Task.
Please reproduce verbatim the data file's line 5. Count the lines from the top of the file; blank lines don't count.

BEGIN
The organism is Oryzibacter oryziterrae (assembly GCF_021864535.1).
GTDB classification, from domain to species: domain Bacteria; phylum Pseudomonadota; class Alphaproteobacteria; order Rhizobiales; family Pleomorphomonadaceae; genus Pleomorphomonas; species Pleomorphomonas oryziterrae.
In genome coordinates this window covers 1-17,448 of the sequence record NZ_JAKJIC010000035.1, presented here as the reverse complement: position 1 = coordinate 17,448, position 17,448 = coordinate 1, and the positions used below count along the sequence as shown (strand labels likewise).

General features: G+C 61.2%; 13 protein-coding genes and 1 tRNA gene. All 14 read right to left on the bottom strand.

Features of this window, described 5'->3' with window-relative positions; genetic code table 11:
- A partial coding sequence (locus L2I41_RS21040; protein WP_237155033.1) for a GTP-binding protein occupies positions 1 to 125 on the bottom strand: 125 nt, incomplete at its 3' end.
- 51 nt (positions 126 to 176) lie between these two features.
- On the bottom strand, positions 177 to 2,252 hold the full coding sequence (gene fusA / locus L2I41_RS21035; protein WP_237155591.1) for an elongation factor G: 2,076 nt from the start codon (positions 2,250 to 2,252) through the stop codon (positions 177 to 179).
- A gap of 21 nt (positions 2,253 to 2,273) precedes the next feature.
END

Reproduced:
Features of this window, described 5'->3' with window-relative positions; genetic code table 11: